Why the Lumber Trade Dispute Matters to Consuming Industries
The U.S./Canada Softwood Lumber Agreement of 1996 (SLA), which imposed export quotas and taxes on softwood lumber exported from Canada to the United States, expired on March 31, 2001 (a history of the U.S.-Canada lumber trade dispute can be found in the February CITAC newsletter and at www.acah.org). American Consumers for Affordable Homes (ACAH) and CITAC criticized the SLA not only because it cost American consumers more than $2.7 billion per year and resulted in extreme price volatility, but because it was inappropriate for the United States to use the SLA to offset alleged subsidies to the Canadian lumber industry in lieu of other more appropriate U.S. procedures (specifically, U.S. trade remedy laws).
After the SLA expired, U.S. lumber producers started that trade remedy process by filing countervailing duty (CVD) and antidumping (AD) petitions. On August 10, 2001, the Bush Administration announced preliminary 19.3% countervailing duty margins on Canadian softwood lumber imports. Preliminary antidumping duties averaging 12.6 percent were announced in November. The next step in the process is for the Administration (through the Commerce Department) to make any corrections necessary to those preliminary margins based on a closer examination of the facts, and for the U.S. International Trade Commission to decide whether the dumped and/or subsidized imports are causing or threatening to cause injury to U.S. producers. Only if final margins are determined and the ITC makes a positive finding of injury or threat of injury will the penalty duties be imposed. It is as likely that they will be dismissed altogether as imposed if the process is allowed to go forward, rather than be settled with an agreement between the governments and the industries.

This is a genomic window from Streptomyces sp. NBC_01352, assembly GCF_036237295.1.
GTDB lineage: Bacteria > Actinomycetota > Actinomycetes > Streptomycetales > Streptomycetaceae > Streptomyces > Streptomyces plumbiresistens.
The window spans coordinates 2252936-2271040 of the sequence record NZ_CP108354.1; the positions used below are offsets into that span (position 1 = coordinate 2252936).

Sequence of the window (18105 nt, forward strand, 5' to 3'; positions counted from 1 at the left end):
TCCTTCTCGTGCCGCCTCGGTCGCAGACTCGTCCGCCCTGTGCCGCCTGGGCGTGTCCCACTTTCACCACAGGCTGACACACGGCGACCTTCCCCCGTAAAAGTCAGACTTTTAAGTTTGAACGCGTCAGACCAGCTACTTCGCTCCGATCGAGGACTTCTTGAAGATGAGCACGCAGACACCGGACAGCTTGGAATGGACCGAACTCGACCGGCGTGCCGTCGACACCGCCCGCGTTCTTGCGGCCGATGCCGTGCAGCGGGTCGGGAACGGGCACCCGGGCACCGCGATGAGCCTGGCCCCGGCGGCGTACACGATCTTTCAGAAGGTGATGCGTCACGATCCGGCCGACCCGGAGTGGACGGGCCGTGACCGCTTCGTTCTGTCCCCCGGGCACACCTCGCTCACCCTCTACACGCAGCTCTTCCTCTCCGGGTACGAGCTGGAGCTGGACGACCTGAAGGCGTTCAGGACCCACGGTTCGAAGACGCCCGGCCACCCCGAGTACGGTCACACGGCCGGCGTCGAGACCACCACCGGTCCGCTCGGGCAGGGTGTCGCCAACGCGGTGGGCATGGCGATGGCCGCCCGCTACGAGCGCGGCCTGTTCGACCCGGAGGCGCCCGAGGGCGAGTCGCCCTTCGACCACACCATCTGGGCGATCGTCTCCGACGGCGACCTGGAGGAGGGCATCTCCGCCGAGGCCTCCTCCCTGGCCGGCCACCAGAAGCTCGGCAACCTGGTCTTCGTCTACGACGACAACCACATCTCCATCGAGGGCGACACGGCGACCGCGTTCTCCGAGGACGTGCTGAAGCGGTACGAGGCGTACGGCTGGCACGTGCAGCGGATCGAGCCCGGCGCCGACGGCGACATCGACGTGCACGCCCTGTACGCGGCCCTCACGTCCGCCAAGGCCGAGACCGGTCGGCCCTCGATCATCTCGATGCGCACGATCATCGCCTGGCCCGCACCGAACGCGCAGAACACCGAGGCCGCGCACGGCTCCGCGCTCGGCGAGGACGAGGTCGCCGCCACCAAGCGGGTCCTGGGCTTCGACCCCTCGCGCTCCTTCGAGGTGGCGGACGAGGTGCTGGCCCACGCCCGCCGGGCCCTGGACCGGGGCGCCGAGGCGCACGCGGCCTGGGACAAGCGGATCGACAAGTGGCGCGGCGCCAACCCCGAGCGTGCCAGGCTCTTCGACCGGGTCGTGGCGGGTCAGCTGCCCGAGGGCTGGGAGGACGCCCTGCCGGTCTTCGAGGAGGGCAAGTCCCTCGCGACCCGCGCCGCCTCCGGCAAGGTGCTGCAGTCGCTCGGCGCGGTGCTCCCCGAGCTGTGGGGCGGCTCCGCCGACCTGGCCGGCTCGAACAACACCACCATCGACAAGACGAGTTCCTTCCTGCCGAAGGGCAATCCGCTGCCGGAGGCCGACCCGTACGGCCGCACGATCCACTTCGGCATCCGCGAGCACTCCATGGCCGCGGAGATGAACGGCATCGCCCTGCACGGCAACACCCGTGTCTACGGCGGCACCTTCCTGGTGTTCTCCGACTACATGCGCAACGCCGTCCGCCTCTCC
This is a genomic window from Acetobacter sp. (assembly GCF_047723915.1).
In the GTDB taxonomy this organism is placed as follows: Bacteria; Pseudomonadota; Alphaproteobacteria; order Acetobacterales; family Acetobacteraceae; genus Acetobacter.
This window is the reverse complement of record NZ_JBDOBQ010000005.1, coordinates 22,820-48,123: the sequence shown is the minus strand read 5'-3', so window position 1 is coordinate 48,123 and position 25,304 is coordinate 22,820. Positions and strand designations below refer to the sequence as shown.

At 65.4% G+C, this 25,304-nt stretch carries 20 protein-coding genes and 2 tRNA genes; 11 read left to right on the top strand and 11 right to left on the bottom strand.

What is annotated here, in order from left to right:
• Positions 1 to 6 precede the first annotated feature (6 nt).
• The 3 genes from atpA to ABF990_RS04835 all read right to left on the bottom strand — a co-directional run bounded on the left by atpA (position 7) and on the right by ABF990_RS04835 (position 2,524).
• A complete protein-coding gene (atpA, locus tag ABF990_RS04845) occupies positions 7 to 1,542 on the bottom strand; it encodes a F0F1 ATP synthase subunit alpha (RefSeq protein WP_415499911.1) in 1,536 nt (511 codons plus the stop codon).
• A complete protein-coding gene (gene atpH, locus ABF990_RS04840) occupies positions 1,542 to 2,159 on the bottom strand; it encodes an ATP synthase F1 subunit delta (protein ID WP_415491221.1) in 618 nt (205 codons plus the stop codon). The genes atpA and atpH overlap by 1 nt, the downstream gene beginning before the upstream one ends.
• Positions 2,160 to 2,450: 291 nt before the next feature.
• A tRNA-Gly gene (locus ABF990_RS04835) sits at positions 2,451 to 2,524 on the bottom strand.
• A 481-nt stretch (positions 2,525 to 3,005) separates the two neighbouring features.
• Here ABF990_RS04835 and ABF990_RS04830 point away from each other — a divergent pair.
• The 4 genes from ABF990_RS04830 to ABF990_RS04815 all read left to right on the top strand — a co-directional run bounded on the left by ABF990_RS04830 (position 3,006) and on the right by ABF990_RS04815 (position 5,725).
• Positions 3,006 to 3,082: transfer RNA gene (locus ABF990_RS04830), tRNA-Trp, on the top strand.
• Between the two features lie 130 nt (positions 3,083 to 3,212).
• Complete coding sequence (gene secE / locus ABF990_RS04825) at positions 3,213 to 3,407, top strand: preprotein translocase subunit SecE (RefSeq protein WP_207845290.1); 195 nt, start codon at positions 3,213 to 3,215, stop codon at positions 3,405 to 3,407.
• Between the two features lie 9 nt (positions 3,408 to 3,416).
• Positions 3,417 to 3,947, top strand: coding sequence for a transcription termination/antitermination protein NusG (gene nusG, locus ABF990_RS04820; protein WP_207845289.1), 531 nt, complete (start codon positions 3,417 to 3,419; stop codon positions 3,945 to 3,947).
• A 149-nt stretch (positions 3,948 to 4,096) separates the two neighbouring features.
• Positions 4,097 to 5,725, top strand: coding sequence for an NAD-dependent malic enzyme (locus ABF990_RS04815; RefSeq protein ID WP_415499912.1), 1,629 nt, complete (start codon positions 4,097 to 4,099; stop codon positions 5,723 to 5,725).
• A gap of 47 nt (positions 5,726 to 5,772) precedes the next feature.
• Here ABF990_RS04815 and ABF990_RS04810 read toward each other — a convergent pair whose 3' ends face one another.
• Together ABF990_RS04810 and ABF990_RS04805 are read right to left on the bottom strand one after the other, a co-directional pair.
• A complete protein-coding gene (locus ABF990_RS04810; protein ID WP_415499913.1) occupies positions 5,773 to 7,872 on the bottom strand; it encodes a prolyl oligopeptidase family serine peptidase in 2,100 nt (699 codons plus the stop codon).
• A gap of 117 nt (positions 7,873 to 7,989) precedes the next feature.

CITAC joins ACAH in opposing a settlement agreement that imposes restraints of any kind on softwood lumber imported from Canada. First, restraints would hurt home building and remodeling projects underway throughout the United States. Specifically,
Second, unilateral export or import restraints would slow the home building industry. In a November 9 letter to President Bush, 12 U.S. Senators and Congressmen Kolbe and Hoyer stated that the result of the preliminary rulings by the Commerce Department could reduce the U.S. Gross Domestic Product (GDP) by at least 0.05 percent to 0.11 percent at a time when the U.S. economy contracted 0.4 percent in the third quarter. Home building has been the economic driver of our economy, and we cannot afford to let the trade restraints on lumber undermine this sector of the economy.
Finally, lumber trade restraints would encourage home builders to use lumber substitutes such as steel and concrete. As steel and concrete are made of non-renewable resources, this substitution would be damaging to the environment.
In short, it is essential that the Administration consider all sides of this issue, including the likely impact of trade restrictions on consumers, the economy and the home building sector, before negotiating a new lumber agreement with Canada. It is equally essential that Members of Congress continue to express their concerns to the Administration that trade restraints typically embodied in such agreements are harmful to users of lumber in the United States.